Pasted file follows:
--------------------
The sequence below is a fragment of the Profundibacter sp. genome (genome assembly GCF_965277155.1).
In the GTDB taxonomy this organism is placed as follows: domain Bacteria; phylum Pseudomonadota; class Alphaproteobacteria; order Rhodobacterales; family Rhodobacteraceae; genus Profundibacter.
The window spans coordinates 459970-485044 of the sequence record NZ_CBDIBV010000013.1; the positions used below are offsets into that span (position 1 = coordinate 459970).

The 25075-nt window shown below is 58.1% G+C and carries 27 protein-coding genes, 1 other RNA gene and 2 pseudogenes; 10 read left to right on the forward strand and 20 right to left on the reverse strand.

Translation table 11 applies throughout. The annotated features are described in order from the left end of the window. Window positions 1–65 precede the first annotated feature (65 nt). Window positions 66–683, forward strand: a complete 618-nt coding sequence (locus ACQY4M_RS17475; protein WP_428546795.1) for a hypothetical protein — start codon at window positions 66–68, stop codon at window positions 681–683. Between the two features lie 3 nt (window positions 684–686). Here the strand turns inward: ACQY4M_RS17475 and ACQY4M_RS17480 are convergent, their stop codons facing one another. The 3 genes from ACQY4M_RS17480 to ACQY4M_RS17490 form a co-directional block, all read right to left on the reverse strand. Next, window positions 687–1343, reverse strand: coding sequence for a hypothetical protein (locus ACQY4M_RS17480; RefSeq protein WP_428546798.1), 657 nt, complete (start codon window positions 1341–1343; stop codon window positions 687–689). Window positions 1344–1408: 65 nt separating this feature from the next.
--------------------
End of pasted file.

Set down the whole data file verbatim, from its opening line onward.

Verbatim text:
The sequence below is a fragment of the Profundibacter sp. genome (genome assembly GCF_965277155.1).
In the GTDB taxonomy this organism is placed as follows: domain Bacteria; phylum Pseudomonadota; class Alphaproteobacteria; order Rhodobacterales; family Rhodobacteraceae; genus Profundibacter.
The window spans coordinates 459970-485044 of the sequence record NZ_CBDIBV010000013.1; the positions used below are offsets into that span (position 1 = coordinate 459970).

The 25075-nt window shown below is 58.1% G+C and carries 27 protein-coding genes, 1 other RNA gene and 2 pseudogenes; 10 read left to right on the forward strand and 20 right to left on the reverse strand.

Translation table 11 applies throughout. The annotated features are described in order from the left end of the window. Window positions 1–65 precede the first annotated feature (65 nt). Window positions 66–683, forward strand: a complete 618-nt coding sequence (locus ACQY4M_RS17475; protein WP_428546795.1) for a hypothetical protein — start codon at window positions 66–68, stop codon at window positions 681–683. Between the two features lie 3 nt (window positions 684–686). Here the strand turns inward: ACQY4M_RS17475 and ACQY4M_RS17480 are convergent, their stop codons facing one another. The 3 genes from ACQY4M_RS17480 to ACQY4M_RS17490 form a co-directional block, all read right to left on the reverse strand. Next, window positions 687–1343, reverse strand: coding sequence for a hypothetical protein (locus ACQY4M_RS17480; RefSeq protein WP_428546798.1), 657 nt, complete (start codon window positions 1341–1343; stop codon window positions 687–689). Window positions 1344–1408: 65 nt separating this feature from the next.